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(PG-13; 116 min.) American submariners (led by Matthew McConaughey and Harvey Keitel) board a crippled Nazi U-boat, capture its Enigma coding machine and fight their way home. U-571 is bad history—the British had done most of the work breaking the Germans' codes and capturing their encryption devices before the U.S. entered the war—and it's not as well written and acted as the combat classics it quotes. But it goes boom, and it goes pow, and it really is spectacular and exciting. (BC)

The Ugly Kid
This sort of Car Cultureenge of the Nerds for the elementary school set reminds that high school has nothing on grade school as the original social viper pit. Locally produced and filmed in a number of South Bay locations (including the backdoor of Bella Mia restaurant in downtown San Jose), this independent kids' film offers a coming-of-age tale as seen through the eyes of Lloyd (Todd Bosley), an awkward young misfit almost unanimously shunned at school for being "ugly"—of course, the cruel behavior of Lloyd's classmates offers the story's only true ugliness. Through a couple of genuine friends, and with the assistance of a local magic store owner (Tom Arnold), Lloyd learns to fight back in his own way and embrace his misfit status, to the approbation of most of the student body. As in a lot of children's fare, there's an exaggerated perspective here sure to please kids—teachers are either cartoonish bullies or condescending milquetoasts—but The Ugly Kid also offers something of an adult's-eye-view of grammar school, with grown-ups sharing a few things with the class obviously intended for parental laughs, such as a P.E. coach's observations about the cafeteria-food menu at school fundraisers, or the soft-spoken, New Agey special education teacher (Taylor Negron) too-brightly announcing he has "trouble with depression." Fortunately, there's enough goofing and pratfalling here to keep the kids giggling through most of the grown-up gags. (HZ)

Ulee's Gold
Full text review.
(R; 115 min.) Ironically, Peter Fonda's comeback role seems the antithesis of his rebel biker from 1969's Easy Rider. Captain America's superheroism stemmed from waving his freak-flag high—Ulee's an independent businessman who protects his family from sex, drugs and rock & roll. Like Easy Rider, Ulee's Gold is a Western in disguise: Fonda's Ulee is a loner saddled with past demons (the death of his wife, a stint in Vietnam) who's called upon to rescue a helpless woman (his drug-addicted daughter-in-law). Writer/director Victor Nuñez (Ruby in Paradise) proves adept at managing the film's visual details, but ultimately, Ulee's Gold mines familiar territory, being yet another Southern tale of an emotionally challenged man-child whose work ethic and old-fashioned values win out over all else. (RN)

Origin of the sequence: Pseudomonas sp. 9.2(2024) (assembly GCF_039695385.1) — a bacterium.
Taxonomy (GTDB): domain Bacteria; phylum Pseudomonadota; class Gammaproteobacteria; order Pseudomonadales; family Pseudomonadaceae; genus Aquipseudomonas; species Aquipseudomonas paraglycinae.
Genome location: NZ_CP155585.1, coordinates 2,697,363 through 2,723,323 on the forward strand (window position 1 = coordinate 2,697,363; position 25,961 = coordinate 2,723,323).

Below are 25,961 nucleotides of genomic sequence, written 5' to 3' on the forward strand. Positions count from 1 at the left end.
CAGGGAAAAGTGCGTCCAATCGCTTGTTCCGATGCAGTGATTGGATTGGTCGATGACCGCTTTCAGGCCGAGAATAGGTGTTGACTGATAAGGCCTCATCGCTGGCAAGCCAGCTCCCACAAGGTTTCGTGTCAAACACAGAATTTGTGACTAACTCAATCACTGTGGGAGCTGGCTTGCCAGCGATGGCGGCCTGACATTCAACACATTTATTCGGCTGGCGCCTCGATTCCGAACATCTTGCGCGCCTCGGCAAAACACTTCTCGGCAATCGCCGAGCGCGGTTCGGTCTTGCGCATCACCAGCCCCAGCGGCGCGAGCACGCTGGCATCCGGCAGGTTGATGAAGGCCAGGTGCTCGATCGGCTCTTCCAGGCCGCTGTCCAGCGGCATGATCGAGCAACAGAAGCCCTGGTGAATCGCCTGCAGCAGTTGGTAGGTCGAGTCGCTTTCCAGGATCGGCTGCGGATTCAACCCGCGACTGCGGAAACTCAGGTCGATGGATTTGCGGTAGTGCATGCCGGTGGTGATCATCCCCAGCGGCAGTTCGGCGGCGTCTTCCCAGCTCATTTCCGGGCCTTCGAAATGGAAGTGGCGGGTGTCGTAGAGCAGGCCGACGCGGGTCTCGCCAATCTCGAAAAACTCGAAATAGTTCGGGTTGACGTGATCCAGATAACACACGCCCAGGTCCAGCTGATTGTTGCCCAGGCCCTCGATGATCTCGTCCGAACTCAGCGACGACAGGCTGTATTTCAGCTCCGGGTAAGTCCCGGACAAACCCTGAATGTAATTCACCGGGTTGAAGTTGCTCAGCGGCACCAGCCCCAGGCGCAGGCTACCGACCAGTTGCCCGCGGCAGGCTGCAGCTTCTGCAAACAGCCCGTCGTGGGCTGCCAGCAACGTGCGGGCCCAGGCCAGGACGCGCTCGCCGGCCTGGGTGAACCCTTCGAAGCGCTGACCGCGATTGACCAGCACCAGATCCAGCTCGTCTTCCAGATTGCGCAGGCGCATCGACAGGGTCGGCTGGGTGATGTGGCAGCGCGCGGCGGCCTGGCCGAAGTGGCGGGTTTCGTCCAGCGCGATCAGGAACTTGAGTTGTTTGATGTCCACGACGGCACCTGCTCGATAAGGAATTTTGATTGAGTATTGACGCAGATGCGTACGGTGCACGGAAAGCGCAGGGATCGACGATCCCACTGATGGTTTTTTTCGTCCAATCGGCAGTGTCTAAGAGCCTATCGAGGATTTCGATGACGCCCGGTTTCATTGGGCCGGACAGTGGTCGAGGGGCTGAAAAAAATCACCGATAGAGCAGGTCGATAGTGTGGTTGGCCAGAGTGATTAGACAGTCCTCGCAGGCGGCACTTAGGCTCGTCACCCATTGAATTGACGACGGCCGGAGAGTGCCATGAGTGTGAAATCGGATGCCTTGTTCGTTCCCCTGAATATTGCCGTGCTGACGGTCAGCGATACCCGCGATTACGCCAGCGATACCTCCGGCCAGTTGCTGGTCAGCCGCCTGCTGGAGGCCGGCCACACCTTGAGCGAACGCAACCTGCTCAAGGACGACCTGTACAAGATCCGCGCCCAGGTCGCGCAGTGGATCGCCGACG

(PG-13; 88 min.) The 10th film of 2006 to be withheld from critics, this nearly incomprehensible guilty pleasure is actually a great deal of fun. Milla Jovovich stars as the stylishly sexy heroine in a skin-tight, midriff-revealing costume, who kills hundreds of faceless bad guys with karate kicks, broadswords and automatic firearms. Her goal is to save a young clone (Cameron Bright) that carries a deadly virus within his bloodstream. Director Kurt Wimmer (Equilibrium) coats everything in a retouched, digital sheen making characters look less human. But he also sustains his action shots a few beats longer than most, creates a strikingly insulated color scheme and hits a nonpretentious tone that allows for unintentional, infectious silliness. William Fichtner co-stars as the archetypal introverted science nerd. (JMA)

The Umbrellas of Cherbourg
Full text review.
(1963; unrated; 91 min.) Jacques Demy made "popular operas," of which the newly restored The Umbrellas of Cherbourg is the best. The film is set in the small French town at the end of the 1950s. Guy (Nino Castelnuovo) loves Genevieve (Catherine Deneuve), but they are torn apart by the Algerian war. When Guy returns years later, he must choose between the memory of his first love and his new feelings for Madeleine (Ellen Farner). The essential Frenchiness of The Umbrellas of Cherbourg is part of its devastating charm. Certainly, the real France has its own appeal, but The Umbrellas of Cherbourg epitomizes—in the way John Ford's The Searchers epitomizes the American West--what France ought to look like. (RvB)

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